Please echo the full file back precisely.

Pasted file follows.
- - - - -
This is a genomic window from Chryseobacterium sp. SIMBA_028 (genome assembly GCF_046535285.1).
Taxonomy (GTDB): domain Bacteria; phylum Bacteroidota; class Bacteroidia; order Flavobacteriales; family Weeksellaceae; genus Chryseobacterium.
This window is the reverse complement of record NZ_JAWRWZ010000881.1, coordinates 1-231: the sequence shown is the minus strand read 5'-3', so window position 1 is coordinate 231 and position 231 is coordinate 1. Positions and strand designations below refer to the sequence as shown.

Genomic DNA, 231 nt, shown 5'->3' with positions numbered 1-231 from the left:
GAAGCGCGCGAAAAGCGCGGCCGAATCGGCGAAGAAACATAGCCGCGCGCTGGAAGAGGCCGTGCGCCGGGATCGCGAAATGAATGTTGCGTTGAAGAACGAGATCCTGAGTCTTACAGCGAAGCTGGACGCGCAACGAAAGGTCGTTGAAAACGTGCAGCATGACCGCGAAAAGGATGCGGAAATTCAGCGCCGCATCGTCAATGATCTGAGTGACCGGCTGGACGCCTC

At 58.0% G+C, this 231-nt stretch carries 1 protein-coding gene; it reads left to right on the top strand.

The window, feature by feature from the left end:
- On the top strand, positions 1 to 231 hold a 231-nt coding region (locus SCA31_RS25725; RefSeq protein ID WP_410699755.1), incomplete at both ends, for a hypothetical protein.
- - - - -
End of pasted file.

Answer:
This is a genomic window from Chryseobacterium sp. SIMBA_028 (genome assembly GCF_046535285.1).
Taxonomy (GTDB): domain Bacteria; phylum Bacteroidota; class Bacteroidia; order Flavobacteriales; family Weeksellaceae; genus Chryseobacterium.
This window is the reverse complement of record NZ_JAWRWZ010000881.1, coordinates 1-231: the sequence shown is the minus strand read 5'-3', so window position 1 is coordinate 231 and position 231 is coordinate 1. Positions and strand designations below refer to the sequence as shown.

Genomic DNA, 231 nt, shown 5'->3' with positions numbered 1-231 from the left:
GAAGCGCGCGAAAAGCGCGGCCGAATCGGCGAAGAAACATAGCCGCGCGCTGGAAGAGGCCGTGCGCCGGGATCGCGAAATGAATGTTGCGTTGAAGAACGAGATCCTGAGTCTTACAGCGAAGCTGGACGCGCAACGAAAGGTCGTTGAAAACGTGCAGCATGACCGCGAAAAGGATGCGGAAATTCAGCGCCGCATCGTCAATGATCTGAGTGACCGGCTGGACGCCTC

At 58.0% G+C, this 231-nt stretch carries 1 protein-coding gene; it reads left to right on the top strand.

The window, feature by feature from the left end:
- On the top strand, positions 1 to 231 hold a 231-nt coding region (locus SCA31_RS25725; RefSeq protein ID WP_410699755.1), incomplete at both ends, for a hypothetical protein.